The biggest crisis facing our continent since the Second World War. They did nothing to help right until the point they thought it was in their short-term interest to act, when a photo of three-year-old Aylan Kurdi face down in the sand was on the front page of every newspaper.
The people were shocked, heartbroken, they demanded action and the Tories did the bare minimum. But since the front pages have moved on, they have barely lifted a finger.
Now there are some on the centre left who are squeamish about patriotism, but not me. I’m proud of my country; I hate it when my government makes me ashamed.
I hate it when my government makes me ashamed.
...and told a story from Lesbos...
We'd helped to land a flimsy boat of desperate refugees, I was handing out bottles of fresh water and a few yards away was an aid worker from New Zealand, who knew that I was a British politician.
She looked at me and shouted,
stop handing out bottles of water and take some f***ing refugees
Because that is how Britain is seen. Mean and not pulling its weight. And maybe that doesn’t bother some people, but it bothers me.
Because I am proud of who we are – always a sanctuary for the desperate, the abused and the persecuted; and I will not stand by and watch my country become smaller, meaner and more selfish.
That is not Britain. We are better than that.
...he then turned to the NHS and social care in England...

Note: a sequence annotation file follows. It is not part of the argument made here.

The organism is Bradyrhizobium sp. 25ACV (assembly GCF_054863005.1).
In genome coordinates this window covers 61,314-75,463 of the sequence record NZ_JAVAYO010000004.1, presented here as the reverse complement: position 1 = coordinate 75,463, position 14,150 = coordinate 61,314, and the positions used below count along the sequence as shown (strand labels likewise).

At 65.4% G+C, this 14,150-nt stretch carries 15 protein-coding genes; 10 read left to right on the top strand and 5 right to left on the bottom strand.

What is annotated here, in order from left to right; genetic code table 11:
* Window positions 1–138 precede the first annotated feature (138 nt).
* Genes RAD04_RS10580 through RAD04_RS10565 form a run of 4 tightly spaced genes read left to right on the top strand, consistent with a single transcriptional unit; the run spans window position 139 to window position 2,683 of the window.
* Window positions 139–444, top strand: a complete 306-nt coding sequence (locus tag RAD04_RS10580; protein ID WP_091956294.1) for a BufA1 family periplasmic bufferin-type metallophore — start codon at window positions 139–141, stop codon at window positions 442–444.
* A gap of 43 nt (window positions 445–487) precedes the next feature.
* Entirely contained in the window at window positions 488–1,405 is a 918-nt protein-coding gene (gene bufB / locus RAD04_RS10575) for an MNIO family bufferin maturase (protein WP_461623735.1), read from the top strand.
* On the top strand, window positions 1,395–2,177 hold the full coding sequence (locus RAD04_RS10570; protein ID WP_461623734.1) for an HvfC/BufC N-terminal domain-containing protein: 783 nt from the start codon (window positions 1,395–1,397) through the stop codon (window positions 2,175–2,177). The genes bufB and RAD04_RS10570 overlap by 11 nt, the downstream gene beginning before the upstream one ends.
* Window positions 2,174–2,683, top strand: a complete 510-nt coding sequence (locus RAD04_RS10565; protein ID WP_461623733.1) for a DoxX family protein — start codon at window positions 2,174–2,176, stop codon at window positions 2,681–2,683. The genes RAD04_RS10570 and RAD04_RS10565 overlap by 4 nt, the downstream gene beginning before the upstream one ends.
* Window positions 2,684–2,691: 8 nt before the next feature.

For years, politicians have chosen to paper over the cracks rather than come clean about what it will really take – what it will really cost – not just to keep the NHS afloat but to give people the care and the treatment that they deserve.
And that means, finally, bringing the NHS and the social care system together.
...and laid out why improving social care matters to him...
In my Grandpa’s journey through Alzheimers, he had good care in the home he spent his last couple of years in. But when he first became ill after the death of my Grandma, the place he was put in was despicable.
Lonely, unclean, uncaring. It's a few years back, but as I fought to get him out of that place and into somewhere better, it occurred to me that this was a standard experience for too many older people and their loved ones.
Maybe some people can just shrug and accept this, well I can’t.
I’ve seen enough terrible old people’s homes. And I’ve seen enough people who’ve had to wait forever for treatment – particularly people who don’t have someone to fight their corner. It’s not civilised to let people slip through the net.
It’s not civilised towards the people who love them, who go out of their way to try and make their lives easier when everything else is making their lives harder. It’s not civilised and it’s not good enough.
...and proposed a solution to improve social care and make our NHS fit for the future...
We need to face the hard truth that the NHS needs more money – a lot more money– not just to stop it lurching from crisis to crisis but so that it can meet the needs and the challenges it will face in the years ahead. So that it can be the service we all need it to be for the long-term.
That means having the most frank and honest conversation about the NHS that the country has ever had. What Beveridge did for the 20th century, we need for the 21st century.